MANILA, Philippines – Shorts, fashion’s great equalizer, are featured prominently in international designer Ricardo Preto’s collection for his first line for Rustan’s. His version is an abbreviated version of tailored pants, flat and flattering in the front and flaring just above the knee — which, when worn in fashion circles, say, “I care, but not so much that I will sacrifice sitting the way that I want to.” It’s a symbol of a youthful spirit that’s present in the collection, which the designer says is not targeted at any particular age, or even season.
The Portuguese designer studied architecture in Lisbon, but always had an inclination towards fashion and clothes, doing local shop windows on the side. He served as an apprentice of his teacher, Maria Emilia Sobreira, and completed a handbag workshop at St. Martins School of Arts in London. He presented two collections at Manobras de Maio and his first collection at Portugal Fashion in 2005. He became part of ModaLisboa the following year
He swings from fashion to architecture and back again with grace, as if two people are living harmoniously in one mild-mannered being. His Instagram features his architect side — something that he does consciously — as do his collections. “My clothes have a lot of structure. They are not rigid, but they are structured. A pair of pants is always going to be a pair of pants — it’s a rectangle with a cut in the middle, and you can open it and close it. My base in my clothes is the same as an architect’s, it’s the geometric shapes. So I adapt this to fabrics and make movement. Movement for me is important,” says Preto.
And just like he isn’t a fashion designer who is only interested in fashion, his clothes aren’t clothes that are only for a particular market, time or shape. “I do clothes that can stay in your wardrobe for many seasons. I’m not a season guy. I really like the cut and the fabric, and I design for people who are confident about themselves.” He does add, however, what his clients are like: “Nowadays it’s very easy to be stylish, because we have the mass market. With less money, you could do as well. But me, my clients, they make the difference, because they have a nice haircut, they know how to speak. It’s not just the wardrobe now. It’s the different things that make a person.”
His travels have led him to discover something that’s becoming increasingly true — people from one corner of the world are no different from those in another. And he designs accordingly.
“Two decades ago, for you to understand what was fashion, you had to buy a magazine, you have to see the windows of the shops. Nowadays, when there’s a fashion show, it’s already in the mainstream, already in the Internet. You can even buy it right after the show in Moda Operandi. The Internet changed the world and that’s why, although I’m located in Portugal, I design for the world,” he says.
This means spreading his fashion wings to the Philippines, where he recently debuted his Ricardo Preto fall/winter 2016 collection with Rustan’s, his first brand in Southeast Asia. The collection, perfectly adapted to the local climate, features breezy but structured separates, prominent with lines that elongate the body. Preto, who has always dreamt of working in Asia, says, “Nowadays we don’t have the collections so strict like we have in the past. If you’ve seen the catwalk in the past decades, the winter is not so winter and the summer is not so summer. In Europe, you put on a dress and then you put on a winter coat. All places have air conditioning. So it’s not a question of doing the seasons. In Europe, I add heavy jackets, but the philosophy of the collection is the same.”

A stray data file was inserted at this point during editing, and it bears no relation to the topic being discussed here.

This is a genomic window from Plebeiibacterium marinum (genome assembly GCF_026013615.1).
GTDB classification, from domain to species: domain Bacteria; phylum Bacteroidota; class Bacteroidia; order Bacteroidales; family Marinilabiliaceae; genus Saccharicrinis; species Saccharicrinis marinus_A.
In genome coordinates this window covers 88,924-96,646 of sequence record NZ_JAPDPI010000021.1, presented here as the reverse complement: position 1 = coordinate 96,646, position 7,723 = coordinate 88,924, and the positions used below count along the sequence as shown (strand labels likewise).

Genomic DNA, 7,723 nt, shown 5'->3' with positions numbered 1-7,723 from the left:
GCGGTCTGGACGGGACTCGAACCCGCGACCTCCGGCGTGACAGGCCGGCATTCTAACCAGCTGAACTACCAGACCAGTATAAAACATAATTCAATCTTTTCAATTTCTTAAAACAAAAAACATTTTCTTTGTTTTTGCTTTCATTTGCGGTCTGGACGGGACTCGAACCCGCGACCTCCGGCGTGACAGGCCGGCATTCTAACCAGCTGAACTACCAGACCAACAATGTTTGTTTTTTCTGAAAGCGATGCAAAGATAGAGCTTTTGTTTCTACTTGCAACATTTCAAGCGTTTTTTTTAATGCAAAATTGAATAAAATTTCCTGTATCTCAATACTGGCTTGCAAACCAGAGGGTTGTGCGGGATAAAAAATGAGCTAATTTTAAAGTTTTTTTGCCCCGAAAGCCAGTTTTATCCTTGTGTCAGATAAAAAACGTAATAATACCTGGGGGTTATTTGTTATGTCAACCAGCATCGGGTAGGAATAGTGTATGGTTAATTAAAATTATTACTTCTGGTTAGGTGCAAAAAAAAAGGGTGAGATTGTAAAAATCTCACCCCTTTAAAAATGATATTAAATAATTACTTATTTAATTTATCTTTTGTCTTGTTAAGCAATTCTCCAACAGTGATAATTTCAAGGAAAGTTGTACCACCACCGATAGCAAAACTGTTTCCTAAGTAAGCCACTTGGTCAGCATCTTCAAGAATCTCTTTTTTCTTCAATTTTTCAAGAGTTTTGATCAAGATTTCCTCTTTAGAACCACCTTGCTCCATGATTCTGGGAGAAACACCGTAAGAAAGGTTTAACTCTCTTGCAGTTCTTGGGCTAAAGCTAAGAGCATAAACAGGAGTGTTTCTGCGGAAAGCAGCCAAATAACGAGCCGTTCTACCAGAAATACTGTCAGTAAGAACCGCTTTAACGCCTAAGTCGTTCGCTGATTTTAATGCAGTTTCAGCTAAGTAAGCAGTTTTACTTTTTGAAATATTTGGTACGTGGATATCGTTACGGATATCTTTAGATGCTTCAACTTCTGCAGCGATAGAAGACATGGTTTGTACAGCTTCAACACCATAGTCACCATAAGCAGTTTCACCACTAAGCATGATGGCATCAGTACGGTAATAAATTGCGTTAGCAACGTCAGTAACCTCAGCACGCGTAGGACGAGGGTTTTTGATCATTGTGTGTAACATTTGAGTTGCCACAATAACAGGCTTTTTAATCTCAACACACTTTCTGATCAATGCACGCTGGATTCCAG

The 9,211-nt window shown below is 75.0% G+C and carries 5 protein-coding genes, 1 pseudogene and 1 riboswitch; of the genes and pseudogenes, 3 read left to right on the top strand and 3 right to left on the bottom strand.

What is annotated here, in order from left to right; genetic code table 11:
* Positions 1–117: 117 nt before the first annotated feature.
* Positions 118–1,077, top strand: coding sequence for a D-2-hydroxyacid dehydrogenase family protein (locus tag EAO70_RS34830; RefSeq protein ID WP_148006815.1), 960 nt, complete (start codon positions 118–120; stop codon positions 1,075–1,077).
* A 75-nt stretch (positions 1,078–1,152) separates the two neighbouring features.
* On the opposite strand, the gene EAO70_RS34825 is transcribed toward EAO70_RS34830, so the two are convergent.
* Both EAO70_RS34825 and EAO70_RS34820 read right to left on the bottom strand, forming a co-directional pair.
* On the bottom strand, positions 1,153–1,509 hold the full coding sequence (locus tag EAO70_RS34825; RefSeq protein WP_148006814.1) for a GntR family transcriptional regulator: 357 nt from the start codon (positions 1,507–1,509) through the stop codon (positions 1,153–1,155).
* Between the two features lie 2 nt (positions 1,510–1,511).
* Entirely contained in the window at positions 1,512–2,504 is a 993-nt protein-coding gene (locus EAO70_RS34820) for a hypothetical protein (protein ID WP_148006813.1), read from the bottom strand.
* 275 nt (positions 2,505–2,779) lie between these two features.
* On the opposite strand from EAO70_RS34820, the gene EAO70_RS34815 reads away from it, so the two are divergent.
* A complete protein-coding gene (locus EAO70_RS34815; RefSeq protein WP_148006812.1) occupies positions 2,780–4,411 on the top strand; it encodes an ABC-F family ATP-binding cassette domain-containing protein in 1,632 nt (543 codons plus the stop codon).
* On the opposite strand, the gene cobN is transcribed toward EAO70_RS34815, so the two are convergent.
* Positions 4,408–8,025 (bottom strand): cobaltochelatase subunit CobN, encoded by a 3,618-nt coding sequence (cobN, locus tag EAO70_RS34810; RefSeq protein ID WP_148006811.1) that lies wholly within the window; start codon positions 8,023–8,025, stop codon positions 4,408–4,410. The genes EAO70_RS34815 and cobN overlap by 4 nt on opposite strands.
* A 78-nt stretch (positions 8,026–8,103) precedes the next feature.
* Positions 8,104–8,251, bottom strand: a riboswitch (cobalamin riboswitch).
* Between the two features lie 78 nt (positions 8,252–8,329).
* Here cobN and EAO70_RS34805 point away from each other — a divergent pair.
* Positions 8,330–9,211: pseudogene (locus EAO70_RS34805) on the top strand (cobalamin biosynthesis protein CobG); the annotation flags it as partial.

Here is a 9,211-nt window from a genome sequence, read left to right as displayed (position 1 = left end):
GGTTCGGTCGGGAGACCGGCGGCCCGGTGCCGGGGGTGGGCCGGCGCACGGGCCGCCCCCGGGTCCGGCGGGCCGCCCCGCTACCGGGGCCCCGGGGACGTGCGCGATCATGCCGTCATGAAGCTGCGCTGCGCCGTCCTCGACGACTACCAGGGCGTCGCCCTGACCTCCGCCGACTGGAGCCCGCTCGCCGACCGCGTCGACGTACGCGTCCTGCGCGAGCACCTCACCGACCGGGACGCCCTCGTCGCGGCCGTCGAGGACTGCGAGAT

The prints are inspired by the local foliage and semi-precious stones — things we take for granted but the designer finds interesting. “When I arrived in the Philippines, the green… it’s amazing. Everything grows. They grow on the street. It’s something that inspires me. This was the inspiration for the print. But what really inspires me is the beauty and harmony, that’s what I want to put in my work.” He adds, “I started studying the Philippines, and thinking about who is the Filipino woman and man. How do they want to dress? And I realized they are no different. Nowadays we think globally.”
Twelve years in the fashion industry has seen Preto collaborating for a variety of brands, including Levi’s and Nike. “Every year, I did work with different brands. Last year, I did sunglasses with a brand from Austria called Silhouette. I think it makes sense for a fashion designer to work with brands and do particular stuff,” he says.
For this particular partnership where he designs for his label Ricardo Preto Exclusive for Rustan’s and U by Ricardo Preto, the designer went all-out. “With the contract with Rustan’s, I moved my production from Portugal to Italy. So the collections are upgraded. It’s the job now of the fashion designer to be with the big groups. Rustan’s, looks to me, is one of the big groups in the Philippines.”
Preto’s first collection is something to be excited about. It has a youthful spirit and a lot of mix-and-match potential. And Rustan’s Commercial Corporation president Donnie Tantoco, creative director for fashion Katrina Tantoco-Lobregat, and Dina Arroyo-Tantoco only have high hopes. Donnie himself has been wearing Ricardo Preto every day since it was launched this month. “It costs six times less than the suit I thought I needed to buy to look good,” Donnie said, and it looks like he, with the rest of us, can expect Ricardo Preto to keep on delivering the same level of quality and style.
The designer says, “I’m very loyal to my aesthetic. If the brand invites me, it’s because they understand what I’m doing. And I love what I’m doing. I live for my work. Work, for me, sometimes can be hard, but not heavy. I am very honored.”
Ricardo Preto for Rustan’s and U by Ricardo Preto are available at Rustan’s.